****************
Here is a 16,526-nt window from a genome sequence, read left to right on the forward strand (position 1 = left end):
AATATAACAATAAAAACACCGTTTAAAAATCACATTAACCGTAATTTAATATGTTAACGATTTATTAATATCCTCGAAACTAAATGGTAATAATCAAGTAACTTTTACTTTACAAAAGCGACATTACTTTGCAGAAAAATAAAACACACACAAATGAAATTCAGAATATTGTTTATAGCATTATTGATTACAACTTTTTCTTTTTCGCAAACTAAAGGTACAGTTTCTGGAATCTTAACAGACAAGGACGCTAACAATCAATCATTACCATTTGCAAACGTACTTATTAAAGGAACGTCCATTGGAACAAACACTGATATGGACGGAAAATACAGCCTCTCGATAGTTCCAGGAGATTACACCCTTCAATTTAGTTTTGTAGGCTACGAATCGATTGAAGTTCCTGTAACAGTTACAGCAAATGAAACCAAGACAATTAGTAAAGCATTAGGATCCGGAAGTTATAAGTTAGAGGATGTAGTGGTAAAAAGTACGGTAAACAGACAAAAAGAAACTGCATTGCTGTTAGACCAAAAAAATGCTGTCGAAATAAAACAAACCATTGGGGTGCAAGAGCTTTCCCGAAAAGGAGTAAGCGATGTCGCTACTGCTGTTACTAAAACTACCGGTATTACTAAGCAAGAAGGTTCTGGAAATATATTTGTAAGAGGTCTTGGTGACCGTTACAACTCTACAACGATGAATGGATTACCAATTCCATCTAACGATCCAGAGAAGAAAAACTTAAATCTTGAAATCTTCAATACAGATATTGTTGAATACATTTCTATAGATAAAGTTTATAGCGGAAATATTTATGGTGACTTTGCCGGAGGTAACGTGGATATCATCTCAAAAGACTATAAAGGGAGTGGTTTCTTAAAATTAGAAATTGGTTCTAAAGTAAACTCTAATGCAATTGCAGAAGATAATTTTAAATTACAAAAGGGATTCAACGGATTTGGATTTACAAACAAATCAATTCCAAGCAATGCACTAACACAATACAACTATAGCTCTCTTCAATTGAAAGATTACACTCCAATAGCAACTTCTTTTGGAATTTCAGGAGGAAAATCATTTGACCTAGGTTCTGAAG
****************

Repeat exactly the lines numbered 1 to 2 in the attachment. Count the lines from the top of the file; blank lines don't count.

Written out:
Here is a 16,526-nt window from a genome sequence, read left to right on the forward strand (position 1 = left end):
AATATAACAATAAAAACACCGTTTAAAAATCACATTAACCGTAATTTAATATGTTAACGATTTATTAATATCCTCGAAACTAAATGGTAATAATCAAGTAACTTTTACTTTACAAAAGCGACATTACTTTGCAGAAAAATAAAACACACACAAATGAAATTCAGAATATTGTTTATAGCATTATTGATTACAACTTTTTCTTTTTCGCAAACTAAAGGTACAGTTTCTGGAATCTTAACAGACAAGGACGCTAACAATCAATCATTACCATTTGCAAACGTACTTATTAAAGGAACGTCCATTGGAACAAACACTGATATGGACGGAAAATACAGCCTCTCGATAGTTCCAGGAGATTACACCCTTCAATTTAGTTTTGTAGGCTACGAATCGATTGAAGTTCCTGTAACAGTTACAGCAAATGAAACCAAGACAATTAGTAAAGCATTAGGATCCGGAAGTTATAAGTTAGAGGATGTAGTGGTAAAAAGTACGGTAAACAGACAAAAAGAAACTGCATTGCTGTTAGACCAAAAAAATGCTGTCGAAATAAAACAAACCATTGGGGTGCAAGAGCTTTCCCGAAAAGGAGTAAGCGATGTCGCTACTGCTGTTACTAAAACTACCGGTATTACTAAGCAAGAAGGTTCTGGAAATATATTTGTAAGAGGTCTTGGTGACCGTTACAACTCTACAACGATGAATGGATTACCAATTCCATCTAACGATCCAGAGAAGAAAAACTTAAATCTTGAAATCTTCAATACAGATATTGTTGAATACATTTCTATAGATAAAGTTTATAGCGGAAATATTTATGGTGACTTTGCCGGAGGTAACGTGGATATCATCTCAAAAGACTATAAAGGGAGTGGTTTCTTAAAATTAGAAATTGGTTCTAAAGTAAACTCTAATGCAATTGCAGAAGATAATTTTAAATTACAAAAGGGATTCAACGGATTTGGATTTACAAACAAATCAATTCCAAGCAATGCACTAACACAATACAACTATAGCTCTCTTCAATTGAAAGATTACACTCCAATAGCAACTTCTTTTGGAATTTCAGGAGGAAAATCATTTGACCTAGGTTCTGAAG